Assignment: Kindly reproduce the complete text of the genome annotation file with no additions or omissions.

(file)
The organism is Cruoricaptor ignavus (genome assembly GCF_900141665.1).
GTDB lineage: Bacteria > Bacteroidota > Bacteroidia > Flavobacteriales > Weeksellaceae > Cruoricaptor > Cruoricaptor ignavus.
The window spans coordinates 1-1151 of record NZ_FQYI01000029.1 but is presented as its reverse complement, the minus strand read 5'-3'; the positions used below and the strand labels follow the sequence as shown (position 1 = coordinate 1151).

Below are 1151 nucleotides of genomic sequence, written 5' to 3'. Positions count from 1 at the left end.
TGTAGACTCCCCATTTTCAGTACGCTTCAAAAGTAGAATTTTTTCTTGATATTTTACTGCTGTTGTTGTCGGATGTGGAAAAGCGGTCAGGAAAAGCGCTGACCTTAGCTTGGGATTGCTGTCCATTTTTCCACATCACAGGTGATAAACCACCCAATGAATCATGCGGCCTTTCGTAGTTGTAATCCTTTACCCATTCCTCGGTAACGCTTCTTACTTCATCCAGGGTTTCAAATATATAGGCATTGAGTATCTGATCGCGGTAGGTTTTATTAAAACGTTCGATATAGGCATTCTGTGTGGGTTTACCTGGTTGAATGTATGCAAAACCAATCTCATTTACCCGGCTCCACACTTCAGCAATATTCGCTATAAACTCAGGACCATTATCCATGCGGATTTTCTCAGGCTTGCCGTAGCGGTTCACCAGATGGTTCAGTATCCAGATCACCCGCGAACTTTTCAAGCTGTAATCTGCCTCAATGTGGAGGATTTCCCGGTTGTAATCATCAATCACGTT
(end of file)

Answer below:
The organism is Cruoricaptor ignavus (genome assembly GCF_900141665.1).
GTDB lineage: Bacteria > Bacteroidota > Bacteroidia > Flavobacteriales > Weeksellaceae > Cruoricaptor > Cruoricaptor ignavus.
The window spans coordinates 1-1151 of record NZ_FQYI01000029.1 but is presented as its reverse complement, the minus strand read 5'-3'; the positions used below and the strand labels follow the sequence as shown (position 1 = coordinate 1151).

Below are 1151 nucleotides of genomic sequence, written 5' to 3'. Positions count from 1 at the left end.
TGTAGACTCCCCATTTTCAGTACGCTTCAAAAGTAGAATTTTTTCTTGATATTTTACTGCTGTTGTTGTCGGATGTGGAAAAGCGGTCAGGAAAAGCGCTGACCTTAGCTTGGGATTGCTGTCCATTTTTCCACATCACAGGTGATAAACCACCCAATGAATCATGCGGCCTTTCGTAGTTGTAATCCTTTACCCATTCCTCGGTAACGCTTCTTACTTCATCCAGGGTTTCAAATATATAGGCATTGAGTATCTGATCGCGGTAGGTTTTATTAAAACGTTCGATATAGGCATTCTGTGTGGGTTTACCTGGTTGAATGTATGCAAAACCAATCTCATTTACCCGGCTCCACACTTCAGCAATATTCGCTATAAACTCAGGACCATTATCCATGCGGATTTTCTCAGGCTTGCCGTAGCGGTTCACCAGATGGTTCAGTATCCAGATCACCCGCGAACTTTTCAAGCTGTAATCTGCCTCAATGTGGAGGATTTCCCGGTTGTAATCATCAATCACGTT